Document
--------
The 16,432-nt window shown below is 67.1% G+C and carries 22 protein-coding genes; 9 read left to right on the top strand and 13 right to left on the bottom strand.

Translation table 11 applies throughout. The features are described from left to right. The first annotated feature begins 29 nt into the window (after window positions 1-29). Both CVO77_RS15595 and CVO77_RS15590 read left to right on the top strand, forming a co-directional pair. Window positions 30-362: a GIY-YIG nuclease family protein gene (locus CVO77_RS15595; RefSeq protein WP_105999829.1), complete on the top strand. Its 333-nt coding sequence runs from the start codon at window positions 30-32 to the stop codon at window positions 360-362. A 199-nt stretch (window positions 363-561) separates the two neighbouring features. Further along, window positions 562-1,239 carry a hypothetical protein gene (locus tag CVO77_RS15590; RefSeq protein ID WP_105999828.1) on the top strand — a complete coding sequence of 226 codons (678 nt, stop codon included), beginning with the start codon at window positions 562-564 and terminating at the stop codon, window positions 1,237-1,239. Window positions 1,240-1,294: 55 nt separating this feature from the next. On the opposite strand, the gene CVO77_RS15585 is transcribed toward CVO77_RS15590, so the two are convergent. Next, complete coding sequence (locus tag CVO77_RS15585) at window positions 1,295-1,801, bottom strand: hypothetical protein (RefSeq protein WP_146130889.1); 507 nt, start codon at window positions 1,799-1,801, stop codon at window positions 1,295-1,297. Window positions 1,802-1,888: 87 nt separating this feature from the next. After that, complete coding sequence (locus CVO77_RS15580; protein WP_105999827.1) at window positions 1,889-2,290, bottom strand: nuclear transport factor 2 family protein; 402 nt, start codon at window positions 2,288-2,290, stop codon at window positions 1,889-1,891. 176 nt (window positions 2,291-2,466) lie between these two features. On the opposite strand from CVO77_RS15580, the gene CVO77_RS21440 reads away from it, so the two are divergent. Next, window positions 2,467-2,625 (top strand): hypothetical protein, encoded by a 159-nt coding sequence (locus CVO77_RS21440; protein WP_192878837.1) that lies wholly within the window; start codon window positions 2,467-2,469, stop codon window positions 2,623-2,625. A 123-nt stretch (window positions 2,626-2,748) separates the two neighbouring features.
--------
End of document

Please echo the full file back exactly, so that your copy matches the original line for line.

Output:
The 16,432-nt window shown below is 67.1% G+C and carries 22 protein-coding genes; 9 read left to right on the top strand and 13 right to left on the bottom strand.

Translation table 11 applies throughout. The features are described from left to right. The first annotated feature begins 29 nt into the window (after window positions 1-29). Both CVO77_RS15595 and CVO77_RS15590 read left to right on the top strand, forming a co-directional pair. Window positions 30-362: a GIY-YIG nuclease family protein gene (locus CVO77_RS15595; RefSeq protein WP_105999829.1), complete on the top strand. Its 333-nt coding sequence runs from the start codon at window positions 30-32 to the stop codon at window positions 360-362. A 199-nt stretch (window positions 363-561) separates the two neighbouring features. Further along, window positions 562-1,239 carry a hypothetical protein gene (locus tag CVO77_RS15590; RefSeq protein ID WP_105999828.1) on the top strand — a complete coding sequence of 226 codons (678 nt, stop codon included), beginning with the start codon at window positions 562-564 and terminating at the stop codon, window positions 1,237-1,239. Window positions 1,240-1,294: 55 nt separating this feature from the next. On the opposite strand, the gene CVO77_RS15585 is transcribed toward CVO77_RS15590, so the two are convergent. Next, complete coding sequence (locus tag CVO77_RS15585) at window positions 1,295-1,801, bottom strand: hypothetical protein (RefSeq protein WP_146130889.1); 507 nt, start codon at window positions 1,799-1,801, stop codon at window positions 1,295-1,297. Window positions 1,802-1,888: 87 nt separating this feature from the next. After that, complete coding sequence (locus CVO77_RS15580; protein WP_105999827.1) at window positions 1,889-2,290, bottom strand: nuclear transport factor 2 family protein; 402 nt, start codon at window positions 2,288-2,290, stop codon at window positions 1,889-1,891. 176 nt (window positions 2,291-2,466) lie between these two features. On the opposite strand from CVO77_RS15580, the gene CVO77_RS21440 reads away from it, so the two are divergent. Next, window positions 2,467-2,625 (top strand): hypothetical protein, encoded by a 159-nt coding sequence (locus CVO77_RS21440; protein WP_192878837.1) that lies wholly within the window; start codon window positions 2,467-2,469, stop codon window positions 2,623-2,625. A 123-nt stretch (window positions 2,626-2,748) separates the two neighbouring features.